Flask app for reading and searching notes from a personal knowledge base

knowledge_base, lecture_notes, search_engine, tf_idf, zettelkasten, knowledge-base, lecture-notes, search-engine, tf-idf, theory
pip install readingbricks==0.2.0


Build Status codecov Maintainability PyPI version



It is a Flask app for reading and searching notes from a personal knowledge base. Here, knowledge base means a collection of Jupyter notebooks with Markdown cells which may have tags and may contain links to each other. So, the approach resembles Zettelkasten.

Features of the search system include:

  • Separate spaces for fields of knowledge
  • Search by single tag
  • Search by expressions consisting of tags, logical operators, and parentheses
  • Full-text search with TF-IDF
  • Search within kNN-index built on vector representations of notes

The repository can be used either as a whole (with notes written by me) or as a Python package providing an interface to your notes.

Usage as existing knowledge base

The most valuable part of this project is not a software. It is the notes itself. When writing them, I try to explain complicated things in a way that allows efficient grasping with as less ambiguity as possible. I write mostly on machine learning, but new topics are coming. Alas, there is a potential dealbreaker — as of now, the notes are in Russian only. If it does not suit you, please go to the next section.

To start with, you need to clone the repository to your local machine and install readingbricks package. This can be done by running the below commands from a terminal:

cd /your/path/
git clone
cd readingbricks
python -m venv venv
source venv/bin/activate
pip install -r requirements.txt
pip install -e .

Every time you want to start a Flask application, run these commands:

cd /your/path/readingbricks
source venv/bin/activate
python -m readingbricks

The last command launches a local server. After it is ready, open your web browser and go to See interface guide for further details.

Usage as an interface

To make your own knowledge base compatible with the app, it must be represented as follows:

├── field_one
│   ├── notebook_one.ipynb
│   ├── ...
│   └── notebook_n.ipynb
├── ...
└── field_k
    ├── notebook_one.ipynb
    ├── ...
    └── notebook_m.ipynb

Here, fields stand for independent domains (say, machine learning, chemistry, music theory, etc.). Within a particular field, distribution of notes among Jupyter notebooks can be arbitrary. For example, you may simply keep all notes in a single notebook.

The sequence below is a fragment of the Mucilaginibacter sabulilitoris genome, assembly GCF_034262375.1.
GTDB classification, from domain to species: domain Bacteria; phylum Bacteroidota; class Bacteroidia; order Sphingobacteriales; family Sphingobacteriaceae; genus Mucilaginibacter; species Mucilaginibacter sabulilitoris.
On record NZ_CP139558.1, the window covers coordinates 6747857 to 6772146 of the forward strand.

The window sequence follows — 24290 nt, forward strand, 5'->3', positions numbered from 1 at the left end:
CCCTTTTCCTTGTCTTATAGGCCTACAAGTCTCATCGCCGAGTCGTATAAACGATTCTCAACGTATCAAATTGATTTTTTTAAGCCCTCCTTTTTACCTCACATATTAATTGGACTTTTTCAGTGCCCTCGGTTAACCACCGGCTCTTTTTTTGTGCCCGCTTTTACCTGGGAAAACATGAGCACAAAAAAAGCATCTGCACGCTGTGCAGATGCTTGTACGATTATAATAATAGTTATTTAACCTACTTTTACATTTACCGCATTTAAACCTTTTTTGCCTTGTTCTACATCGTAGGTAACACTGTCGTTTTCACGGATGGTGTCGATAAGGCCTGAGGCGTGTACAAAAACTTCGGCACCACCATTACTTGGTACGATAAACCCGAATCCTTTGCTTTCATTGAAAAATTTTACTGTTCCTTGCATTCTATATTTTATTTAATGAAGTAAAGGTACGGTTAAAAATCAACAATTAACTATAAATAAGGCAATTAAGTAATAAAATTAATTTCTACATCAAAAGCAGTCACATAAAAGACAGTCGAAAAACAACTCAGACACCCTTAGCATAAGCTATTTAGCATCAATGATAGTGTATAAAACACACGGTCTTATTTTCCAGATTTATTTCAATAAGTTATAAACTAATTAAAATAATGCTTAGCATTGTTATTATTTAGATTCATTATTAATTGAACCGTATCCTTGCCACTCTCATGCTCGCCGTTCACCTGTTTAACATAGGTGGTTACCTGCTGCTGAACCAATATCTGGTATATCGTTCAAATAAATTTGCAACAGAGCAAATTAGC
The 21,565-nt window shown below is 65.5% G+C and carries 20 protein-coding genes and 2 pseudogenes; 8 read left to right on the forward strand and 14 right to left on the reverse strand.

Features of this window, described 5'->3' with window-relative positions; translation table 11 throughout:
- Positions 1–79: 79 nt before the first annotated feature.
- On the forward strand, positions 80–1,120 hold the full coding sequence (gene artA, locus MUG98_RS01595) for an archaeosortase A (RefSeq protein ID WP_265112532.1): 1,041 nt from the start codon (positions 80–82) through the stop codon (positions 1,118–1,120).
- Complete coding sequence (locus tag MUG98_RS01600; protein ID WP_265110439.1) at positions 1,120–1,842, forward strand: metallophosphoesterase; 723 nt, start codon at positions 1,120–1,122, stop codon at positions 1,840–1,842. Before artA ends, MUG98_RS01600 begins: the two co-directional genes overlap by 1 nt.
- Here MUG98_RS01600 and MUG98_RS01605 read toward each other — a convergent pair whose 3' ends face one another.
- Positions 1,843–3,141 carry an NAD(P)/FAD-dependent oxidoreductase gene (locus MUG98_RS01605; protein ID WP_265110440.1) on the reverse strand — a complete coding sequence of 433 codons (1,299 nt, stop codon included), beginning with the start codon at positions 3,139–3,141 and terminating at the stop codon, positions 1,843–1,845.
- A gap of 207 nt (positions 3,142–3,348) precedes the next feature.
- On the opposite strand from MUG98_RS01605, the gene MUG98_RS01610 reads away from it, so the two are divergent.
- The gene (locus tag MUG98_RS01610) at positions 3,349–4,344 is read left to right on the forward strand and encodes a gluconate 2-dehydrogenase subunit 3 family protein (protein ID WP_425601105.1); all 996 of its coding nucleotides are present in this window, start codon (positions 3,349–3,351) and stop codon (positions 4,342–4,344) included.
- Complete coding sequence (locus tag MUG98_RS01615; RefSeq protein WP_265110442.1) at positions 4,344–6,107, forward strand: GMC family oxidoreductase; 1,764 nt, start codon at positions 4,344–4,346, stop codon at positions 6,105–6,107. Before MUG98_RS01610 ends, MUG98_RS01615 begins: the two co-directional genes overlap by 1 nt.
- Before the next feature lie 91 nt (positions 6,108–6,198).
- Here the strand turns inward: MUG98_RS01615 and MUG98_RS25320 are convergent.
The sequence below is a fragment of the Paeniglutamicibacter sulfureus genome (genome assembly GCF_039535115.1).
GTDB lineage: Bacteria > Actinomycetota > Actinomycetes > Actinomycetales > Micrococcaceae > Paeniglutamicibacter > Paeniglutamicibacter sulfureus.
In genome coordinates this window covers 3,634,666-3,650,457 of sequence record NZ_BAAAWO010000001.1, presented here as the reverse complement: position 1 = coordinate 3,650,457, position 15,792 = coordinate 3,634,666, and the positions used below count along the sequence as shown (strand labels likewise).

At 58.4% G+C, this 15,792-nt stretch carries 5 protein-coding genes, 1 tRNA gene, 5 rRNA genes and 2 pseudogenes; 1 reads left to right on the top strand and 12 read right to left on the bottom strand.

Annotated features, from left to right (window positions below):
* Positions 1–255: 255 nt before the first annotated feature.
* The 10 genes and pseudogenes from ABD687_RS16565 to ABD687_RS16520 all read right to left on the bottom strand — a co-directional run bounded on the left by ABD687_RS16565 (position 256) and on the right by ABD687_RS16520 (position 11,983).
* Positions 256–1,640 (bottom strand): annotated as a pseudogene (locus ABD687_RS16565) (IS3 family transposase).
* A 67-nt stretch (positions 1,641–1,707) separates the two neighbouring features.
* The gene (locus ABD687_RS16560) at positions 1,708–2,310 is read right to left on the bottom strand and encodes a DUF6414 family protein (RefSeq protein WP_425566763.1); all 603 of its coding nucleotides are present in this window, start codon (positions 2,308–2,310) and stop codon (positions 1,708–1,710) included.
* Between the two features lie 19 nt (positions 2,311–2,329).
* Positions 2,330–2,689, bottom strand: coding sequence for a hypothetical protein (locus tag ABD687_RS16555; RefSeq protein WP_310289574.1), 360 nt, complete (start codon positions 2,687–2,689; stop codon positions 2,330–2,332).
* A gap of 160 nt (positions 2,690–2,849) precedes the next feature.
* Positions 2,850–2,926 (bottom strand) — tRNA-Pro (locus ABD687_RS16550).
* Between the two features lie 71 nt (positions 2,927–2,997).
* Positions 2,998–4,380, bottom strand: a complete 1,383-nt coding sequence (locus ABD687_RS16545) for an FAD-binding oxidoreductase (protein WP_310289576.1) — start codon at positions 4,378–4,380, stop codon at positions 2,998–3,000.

All cells of a notebook must be Markdown cells starting with ## {title}. To tag a note, activate tagging facilities with 'View -> Cell Toolbar -> Tags'. To add link from one note to an other note, special patterns __root_url__/{field}/notes/{note_title} and __home_url__/notes/{note_title} can be used. While the latter is less verbose, only the former supports cross-field links.

So far so good. The knowledge base is ready, but the app must be configured to use it. Create somewhere a JSON file that looks like this:

  "LANGUAGE": "en",
  "FIELDS": ["field_one", "field_two"],
  "FIELD_TO_ALIAS": {"field_one": "Field #1", "field_two": "Field #2"},
  "FIELD_TO_SEARCH_PROMPT": {"field_one": "the_most_popular_tag", "field_two": "the_most_popular_tag"},
  "NOTES_DIR": "/absolute/path/to/notes_directory",
  "RESOURCES_DIR": "/any/directory/for/storing/internal/files"

Now, let us install the Python package:

source /your/path/venv/bin/activate
pip install readingbricks

All that remains is to launch the app:

python -m readingbricks -c /absolute/path/to/config.json

As in the previous section, go to Known bug is that some minor interface elements are in Russian regardless of notes language. I am still seeking an elegant and maintainable solution to this problem.

Interface guide

The web interface is quite self-explanatory.

The only non-trivial control element is search bar which is located at home pages of fields. It can operate in three modes:

  • query in natural language (e.g., transformers in recommender systems);
  • query as expression consisting of tags, logical operators, and parentheses — special keyword tags: is required (e.g. tags: transformers AND recommender_systems);
  • combination of above options — symbols before tags: form natural language query and symbols after it form tag expression (e.g., transformers tags: recommender_systems).

If at least part of a query is in natural language, results are sorted by TF-IDF. Else, order of results depends on lexicographic positions of their notebooks inside their field directory and on positions of cells inside notebooks.

Enjoy reading!